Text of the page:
Thomas B.
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I began my journey at the Queensland Audit Office (QAO) in February 2021, in the middle of the COVID-19 pandemic. Conceptually, I think all Queenslanders are aware of the critical role that our state public service entities play in our lived experiences. However, during my lifetime, I don’t think public services such as health, policing, education, public transport (and many others) have ever been as relied upon.

I can’t be certain how much the current challenges for Queensland’s entities impacted on my choice to be at QAO today. However, when I received the offer to join the graduate program, I felt a profound sense of rightness that QAO was where I wanted to start my career.

Commencing audits with QAO

I found it interesting that before our basic audit training sessions, our very first formal workshop was titled ‘auditing in the public sector’.

All Queensland state and local government entities are required to undergo independent audit by our office. This allows us to develop comprehensive knowledge of these entities, and makes relationship management all the more important. We ensure we focus on enduring, productive, and valued relationships while undertaking our independent audits and sharing our insights.

We also ensure we constantly challenge standard audit approaches and consider innovative ways to obtain assurance. I have found that we, as QAO auditors, must adapt our services to the changing nature of audit – just as our clients must adapt their services to satisfy the ever-evolving needs of Queenslanders.

Working as an auditor

The more audit work I perform across our varied clients, the greater my understanding and appreciation grows for the vital functions that public sector and local government entities perform. Over the past 11 months, I have worked with less than 2 per cent of QAO’s client base. Yet, I have already had the opportunity to work and learn within the areas of state investment, energy, and tertiary education (to name a few). Knowing that the state government delivers the above functions (and more) is one thing, however, performing the audit work provides a unique window into the massive amounts of economic and human capital required to keep the proverbial lights running.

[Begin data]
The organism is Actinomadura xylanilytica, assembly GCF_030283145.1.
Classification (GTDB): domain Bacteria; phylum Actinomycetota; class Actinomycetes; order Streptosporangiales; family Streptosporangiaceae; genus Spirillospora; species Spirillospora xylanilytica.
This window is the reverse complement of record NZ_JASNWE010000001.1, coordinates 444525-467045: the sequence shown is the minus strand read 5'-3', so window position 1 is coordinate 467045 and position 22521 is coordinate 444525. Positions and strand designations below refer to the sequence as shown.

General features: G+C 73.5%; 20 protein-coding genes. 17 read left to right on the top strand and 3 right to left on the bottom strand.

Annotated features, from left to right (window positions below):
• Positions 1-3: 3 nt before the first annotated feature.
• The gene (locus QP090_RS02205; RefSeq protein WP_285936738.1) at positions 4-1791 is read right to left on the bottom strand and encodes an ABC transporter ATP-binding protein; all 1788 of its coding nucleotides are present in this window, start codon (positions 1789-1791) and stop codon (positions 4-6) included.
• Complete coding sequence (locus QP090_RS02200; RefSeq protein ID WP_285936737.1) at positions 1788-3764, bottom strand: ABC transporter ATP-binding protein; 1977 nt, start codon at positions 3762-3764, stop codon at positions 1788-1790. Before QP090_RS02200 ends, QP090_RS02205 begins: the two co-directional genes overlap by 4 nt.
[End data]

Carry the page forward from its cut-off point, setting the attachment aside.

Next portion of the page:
But it goes both ways! Recently, I attended the Royal Brisbane and Women’s Hospital for a PCR test. While in line, I found myself in awe of the people and resources being deployed to provide a health service that responded to a need unfathomable only 3 years ago. On that day, I was a consumer of our state’s public services. Possibly this year, I will have the opportunity to perform work verifying the financial data of the entities that deliver these crucial services.

My motivation to perform with professionalism and excellence in my chosen career is a given. My function as an auditor currently centres around work that informs an end of year audit opinion. Working with our clients to ensure that accurate and reliable financial information is disseminated in a timely manner empowers decision makers, and I believe instils community confidence that resources are being used effectively. I see the ultimate beneficiaries of our combined efforts to be my friends, family, and broader community, who are stakeholders in a myriad of public sector services. 

A year auditing at QAO

February 2022 will mark one full calendar year since I embarked on my career as a graduate auditor at QAO. Due to our financial year end reporting requirements, the auditing profession is inexorably synced to a yearly cycle. For me, soon this cycle will refresh again. I am returning to a client to perform an ‘interim visit’ for my second year on the audit. I am well acquainted with the audit team, I know some of the client’s staff, and I have an increased understanding of the entity. I hope to use my experience and knowledge to provide additional client value this year, and to enable a more efficient audit.

After a year of exposure and growth, at this point of reset, I am coming to understand how our audit work drives our vision of ‘better public services.’ Additionally, the audit process has helped me to better understand the critical role of public services and their impacts on the lives of Queenslanders, each and every day.

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